DOE awards $110 million for groundbreaking research by 83 early-career scientists

WASHINGTON DC — The U.S. Department of Energy (DOE) today announced the selection of 83 early-career scientists from across the country to receive $110 million in research funding covering a wide range of topics, from holography at particle accelerators. This year’s winners represent 47 universities and 13 national laboratories in 29 states. These awards are part of the DOE’s longstanding efforts to develop the next generation of STEM leaders who will strengthen America’s role as a powerhouse of science and innovation around the world.

“Supporting American scientists and researchers early in their careers will ensure that the United States remains at the forefront of scientific discovery and develops the solutions to our most pressing challenges,” said U.S. Secretary of Energy Jennifer M. Granholm. “The funding announced today will give recipients the freedom to find the answers to some of the toughest questions as they establish themselves as experts in their fields.

Funding for today’s awards is part of the DOE Office of Science’s Early Career Research Program, which strengthens the nation’s scientific workforce by supporting outstanding researchers early in their careers, when many scientists do their most formative work. Since its inception in 2010, the Early Career Research Program has awarded 785 awards, including 508 awards to university researchers and 277 awards to National Laboratory researchers.

To be eligible for Early Career Research Program scholarships, a researcher must be a nontenured assistant or associate professor at a U.S. academic institution, or a full-time employee at a DOE National Laboratory who has earned a Ph.D. over the past 10 years. Research topics must fall under one of the eight main program offices of the Office of Science:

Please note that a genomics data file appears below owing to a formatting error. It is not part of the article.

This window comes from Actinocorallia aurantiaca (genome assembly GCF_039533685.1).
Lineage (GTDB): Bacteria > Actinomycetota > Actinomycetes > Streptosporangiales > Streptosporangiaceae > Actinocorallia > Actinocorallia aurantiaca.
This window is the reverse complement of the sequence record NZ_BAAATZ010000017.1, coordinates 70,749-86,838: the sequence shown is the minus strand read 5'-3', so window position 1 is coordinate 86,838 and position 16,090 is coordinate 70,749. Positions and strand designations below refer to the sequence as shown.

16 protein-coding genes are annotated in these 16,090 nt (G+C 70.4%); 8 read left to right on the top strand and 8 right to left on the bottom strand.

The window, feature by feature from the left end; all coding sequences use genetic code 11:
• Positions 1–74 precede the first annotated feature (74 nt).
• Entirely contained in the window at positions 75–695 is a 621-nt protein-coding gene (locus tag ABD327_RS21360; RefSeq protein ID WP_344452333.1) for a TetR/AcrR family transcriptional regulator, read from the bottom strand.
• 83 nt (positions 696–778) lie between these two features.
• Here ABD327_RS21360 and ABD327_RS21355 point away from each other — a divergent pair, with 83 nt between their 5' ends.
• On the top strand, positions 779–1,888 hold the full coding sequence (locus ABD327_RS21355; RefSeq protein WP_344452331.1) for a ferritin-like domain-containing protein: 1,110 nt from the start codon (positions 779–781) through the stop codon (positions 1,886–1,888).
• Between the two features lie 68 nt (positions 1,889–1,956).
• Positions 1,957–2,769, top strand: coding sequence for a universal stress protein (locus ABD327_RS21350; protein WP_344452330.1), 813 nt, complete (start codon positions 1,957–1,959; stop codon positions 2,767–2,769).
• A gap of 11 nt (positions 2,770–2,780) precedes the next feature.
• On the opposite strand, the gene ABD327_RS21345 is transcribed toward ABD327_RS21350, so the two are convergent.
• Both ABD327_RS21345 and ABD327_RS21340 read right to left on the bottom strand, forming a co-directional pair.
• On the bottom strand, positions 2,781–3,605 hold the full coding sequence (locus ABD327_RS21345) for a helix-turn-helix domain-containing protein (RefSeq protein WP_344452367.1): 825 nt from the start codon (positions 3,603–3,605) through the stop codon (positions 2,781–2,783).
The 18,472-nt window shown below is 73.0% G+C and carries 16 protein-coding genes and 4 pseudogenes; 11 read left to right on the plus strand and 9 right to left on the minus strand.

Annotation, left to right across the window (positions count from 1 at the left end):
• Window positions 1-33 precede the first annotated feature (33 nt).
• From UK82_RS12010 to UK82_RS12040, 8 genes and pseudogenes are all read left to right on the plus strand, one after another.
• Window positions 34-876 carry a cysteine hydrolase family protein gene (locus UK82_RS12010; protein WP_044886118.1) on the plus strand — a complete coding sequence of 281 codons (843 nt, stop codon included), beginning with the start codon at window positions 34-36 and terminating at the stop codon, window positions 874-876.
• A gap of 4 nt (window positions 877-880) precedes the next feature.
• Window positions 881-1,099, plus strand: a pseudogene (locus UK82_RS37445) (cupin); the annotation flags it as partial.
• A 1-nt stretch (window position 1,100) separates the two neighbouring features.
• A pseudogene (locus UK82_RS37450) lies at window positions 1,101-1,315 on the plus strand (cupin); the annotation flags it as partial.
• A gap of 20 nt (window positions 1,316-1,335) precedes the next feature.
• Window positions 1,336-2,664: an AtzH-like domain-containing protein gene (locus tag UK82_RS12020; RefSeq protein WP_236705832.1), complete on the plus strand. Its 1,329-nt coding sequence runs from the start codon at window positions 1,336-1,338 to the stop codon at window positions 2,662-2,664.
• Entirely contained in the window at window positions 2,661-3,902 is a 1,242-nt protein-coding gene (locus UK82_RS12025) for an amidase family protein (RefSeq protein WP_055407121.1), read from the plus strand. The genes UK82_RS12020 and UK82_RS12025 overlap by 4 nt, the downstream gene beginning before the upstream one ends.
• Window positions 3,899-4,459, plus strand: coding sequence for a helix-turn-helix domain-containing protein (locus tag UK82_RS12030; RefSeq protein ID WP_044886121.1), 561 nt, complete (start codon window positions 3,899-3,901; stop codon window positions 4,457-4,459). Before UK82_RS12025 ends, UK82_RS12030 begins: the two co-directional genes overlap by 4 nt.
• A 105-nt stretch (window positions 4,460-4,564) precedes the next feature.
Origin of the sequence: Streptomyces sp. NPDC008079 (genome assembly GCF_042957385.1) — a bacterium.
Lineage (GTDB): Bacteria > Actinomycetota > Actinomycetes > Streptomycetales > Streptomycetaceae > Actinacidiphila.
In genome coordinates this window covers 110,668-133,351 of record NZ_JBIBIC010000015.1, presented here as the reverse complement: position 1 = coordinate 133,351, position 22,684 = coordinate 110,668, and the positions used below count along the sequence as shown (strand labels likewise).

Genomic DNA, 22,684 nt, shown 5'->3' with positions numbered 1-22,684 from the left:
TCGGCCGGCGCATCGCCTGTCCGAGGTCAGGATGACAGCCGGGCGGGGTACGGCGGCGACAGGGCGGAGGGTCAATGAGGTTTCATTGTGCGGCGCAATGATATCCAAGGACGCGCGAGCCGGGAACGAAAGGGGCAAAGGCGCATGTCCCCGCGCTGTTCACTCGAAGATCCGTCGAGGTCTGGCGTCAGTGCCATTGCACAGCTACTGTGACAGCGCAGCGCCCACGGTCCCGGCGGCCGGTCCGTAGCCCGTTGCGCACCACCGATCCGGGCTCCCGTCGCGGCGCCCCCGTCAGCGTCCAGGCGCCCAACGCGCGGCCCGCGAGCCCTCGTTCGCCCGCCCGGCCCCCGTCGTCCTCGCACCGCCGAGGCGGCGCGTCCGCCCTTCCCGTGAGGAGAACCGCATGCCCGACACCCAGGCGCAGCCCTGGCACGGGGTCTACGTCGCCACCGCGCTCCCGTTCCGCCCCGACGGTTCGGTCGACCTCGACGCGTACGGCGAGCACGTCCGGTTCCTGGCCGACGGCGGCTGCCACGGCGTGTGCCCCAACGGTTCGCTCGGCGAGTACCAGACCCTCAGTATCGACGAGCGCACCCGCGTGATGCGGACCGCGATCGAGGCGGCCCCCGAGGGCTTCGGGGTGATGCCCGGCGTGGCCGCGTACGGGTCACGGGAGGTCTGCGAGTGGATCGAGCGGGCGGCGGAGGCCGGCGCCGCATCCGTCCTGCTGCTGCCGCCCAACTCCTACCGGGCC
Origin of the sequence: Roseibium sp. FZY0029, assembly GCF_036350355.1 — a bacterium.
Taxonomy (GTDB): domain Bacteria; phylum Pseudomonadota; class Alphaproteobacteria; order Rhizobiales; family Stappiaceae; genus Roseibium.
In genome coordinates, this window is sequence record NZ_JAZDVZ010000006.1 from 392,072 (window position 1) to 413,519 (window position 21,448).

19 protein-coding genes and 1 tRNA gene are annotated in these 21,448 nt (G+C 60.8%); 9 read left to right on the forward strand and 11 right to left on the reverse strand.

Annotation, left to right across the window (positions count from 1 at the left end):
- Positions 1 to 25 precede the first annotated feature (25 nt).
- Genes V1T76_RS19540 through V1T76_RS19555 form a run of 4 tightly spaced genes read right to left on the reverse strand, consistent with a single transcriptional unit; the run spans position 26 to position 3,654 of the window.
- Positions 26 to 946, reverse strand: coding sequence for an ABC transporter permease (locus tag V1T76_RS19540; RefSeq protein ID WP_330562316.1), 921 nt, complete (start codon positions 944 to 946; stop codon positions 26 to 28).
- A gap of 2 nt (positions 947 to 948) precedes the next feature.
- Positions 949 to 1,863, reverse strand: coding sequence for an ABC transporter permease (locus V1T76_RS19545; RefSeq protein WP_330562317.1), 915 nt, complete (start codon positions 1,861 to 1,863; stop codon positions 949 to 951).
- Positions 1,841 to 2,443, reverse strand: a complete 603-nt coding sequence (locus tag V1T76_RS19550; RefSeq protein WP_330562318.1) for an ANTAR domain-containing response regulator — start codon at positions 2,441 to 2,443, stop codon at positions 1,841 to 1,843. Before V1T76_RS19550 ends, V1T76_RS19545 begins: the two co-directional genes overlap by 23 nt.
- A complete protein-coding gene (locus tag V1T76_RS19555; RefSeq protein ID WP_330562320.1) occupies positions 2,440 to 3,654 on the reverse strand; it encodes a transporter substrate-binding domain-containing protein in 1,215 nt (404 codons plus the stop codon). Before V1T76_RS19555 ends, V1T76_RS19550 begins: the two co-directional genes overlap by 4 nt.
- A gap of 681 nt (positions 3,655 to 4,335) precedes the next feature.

• R&D and production of accelerators
  • Advanced Research in Scientific Computing
  • Basic energy sciences
  • Biological and environmental research
  • Fusion Energy Science
  • High energy physics
  • R&D and production of isotopes
  • Nuclear physics

Winners were selected based on peer review by external scientific experts. The projects announced today are selections for the negotiation of a financial price. Final details of each project award are subject to final grant and contract negotiations between DOE and recipients.

Total funding is $110 million for projects up to five years in duration, with $55 million in fiscal year 2022 dollars and additional funding dependent on congressional appropriations.

Information on the 83 awardees and their research projects is available on the Early Career Research Program webpage.

Profiles of some of the previous winners, including information on how the program has helped them in their research and careers, can be found here.

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